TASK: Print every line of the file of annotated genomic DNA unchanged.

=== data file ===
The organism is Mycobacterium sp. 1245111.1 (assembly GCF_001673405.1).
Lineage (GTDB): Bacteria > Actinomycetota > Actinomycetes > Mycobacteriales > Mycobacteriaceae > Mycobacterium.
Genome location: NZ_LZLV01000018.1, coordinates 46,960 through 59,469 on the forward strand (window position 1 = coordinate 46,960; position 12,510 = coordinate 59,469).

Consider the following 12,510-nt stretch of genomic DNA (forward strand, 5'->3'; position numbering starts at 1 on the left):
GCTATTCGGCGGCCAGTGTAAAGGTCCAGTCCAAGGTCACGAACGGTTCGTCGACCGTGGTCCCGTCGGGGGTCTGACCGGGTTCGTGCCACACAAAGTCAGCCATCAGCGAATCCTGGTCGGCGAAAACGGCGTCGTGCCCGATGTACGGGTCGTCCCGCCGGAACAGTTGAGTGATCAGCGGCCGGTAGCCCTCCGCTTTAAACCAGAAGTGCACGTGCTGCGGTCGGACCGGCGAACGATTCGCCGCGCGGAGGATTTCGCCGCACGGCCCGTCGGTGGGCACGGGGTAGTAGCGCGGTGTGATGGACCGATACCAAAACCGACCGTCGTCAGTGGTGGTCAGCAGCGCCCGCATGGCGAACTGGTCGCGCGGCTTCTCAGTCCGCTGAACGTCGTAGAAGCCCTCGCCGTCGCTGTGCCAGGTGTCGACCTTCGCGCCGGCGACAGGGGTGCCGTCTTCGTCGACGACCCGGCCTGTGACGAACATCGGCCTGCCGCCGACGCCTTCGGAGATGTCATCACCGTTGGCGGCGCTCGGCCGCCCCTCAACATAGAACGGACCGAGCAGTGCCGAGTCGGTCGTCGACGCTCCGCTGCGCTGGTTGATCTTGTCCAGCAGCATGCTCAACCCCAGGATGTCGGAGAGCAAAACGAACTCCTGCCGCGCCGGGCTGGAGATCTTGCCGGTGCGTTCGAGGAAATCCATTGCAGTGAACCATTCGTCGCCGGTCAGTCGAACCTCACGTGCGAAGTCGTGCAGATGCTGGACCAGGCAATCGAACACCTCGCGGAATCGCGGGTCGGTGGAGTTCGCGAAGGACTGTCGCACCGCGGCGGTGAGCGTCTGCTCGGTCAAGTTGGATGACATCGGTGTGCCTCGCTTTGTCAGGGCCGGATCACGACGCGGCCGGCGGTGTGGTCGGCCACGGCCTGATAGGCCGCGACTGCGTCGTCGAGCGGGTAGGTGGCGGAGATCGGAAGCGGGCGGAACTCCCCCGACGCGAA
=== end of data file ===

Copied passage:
The organism is Mycobacterium sp. 1245111.1 (assembly GCF_001673405.1).
Lineage (GTDB): Bacteria > Actinomycetota > Actinomycetes > Mycobacteriales > Mycobacteriaceae > Mycobacterium.
Genome location: NZ_LZLV01000018.1, coordinates 46,960 through 59,469 on the forward strand (window position 1 = coordinate 46,960; position 12,510 = coordinate 59,469).

Consider the following 12,510-nt stretch of genomic DNA (forward strand, 5'->3'; position numbering starts at 1 on the left):
GCTATTCGGCGGCCAGTGTAAAGGTCCAGTCCAAGGTCACGAACGGTTCGTCGACCGTGGTCCCGTCGGGGGTCTGACCGGGTTCGTGCCACACAAAGTCAGCCATCAGCGAATCCTGGTCGGCGAAAACGGCGTCGTGCCCGATGTACGGGTCGTCCCGCCGGAACAGTTGAGTGATCAGCGGCCGGTAGCCCTCCGCTTTAAACCAGAAGTGCACGTGCTGCGGTCGGACCGGCGAACGATTCGCCGCGCGGAGGATTTCGCCGCACGGCCCGTCGGTGGGCACGGGGTAGTAGCGCGGTGTGATGGACCGATACCAAAACCGACCGTCGTCAGTGGTGGTCAGCAGCGCCCGCATGGCGAACTGGTCGCGCGGCTTCTCAGTCCGCTGAACGTCGTAGAAGCCCTCGCCGTCGCTGTGCCAGGTGTCGACCTTCGCGCCGGCGACAGGGGTGCCGTCTTCGTCGACGACCCGGCCTGTGACGAACATCGGCCTGCCGCCGACGCCTTCGGAGATGTCATCACCGTTGGCGGCGCTCGGCCGCCCCTCAACATAGAACGGACCGAGCAGTGCCGAGTCGGTCGTCGACGCTCCGCTGCGCTGGTTGATCTTGTCCAGCAGCATGCTCAACCCCAGGATGTCGGAGAGCAAAACGAACTCCTGCCGCGCCGGGCTGGAGATCTTGCCGGTGCGTTCGAGGAAATCCATTGCAGTGAACCATTCGTCGCCGGTCAGTCGAACCTCACGTGCGAAGTCGTGCAGATGCTGGACCAGGCAATCGAACACCTCGCGGAATCGCGGGTCGGTGGAGTTCGCGAAGGACTGTCGCACCGCGGCGGTGAGCGTCTGCTCGGTCAAGTTGGATGACATCGGTGTGCCTCGCTTTGTCAGGGCCGGATCACGACGCGGCCGGCGGTGTGGTCGGCCACGGCCTGATAGGCCGCGACTGCGTCGTCGAGCGGGTAGGTGGCGGAGATCGGAAGCGGGCGGAACTCCCCCGACGCGAA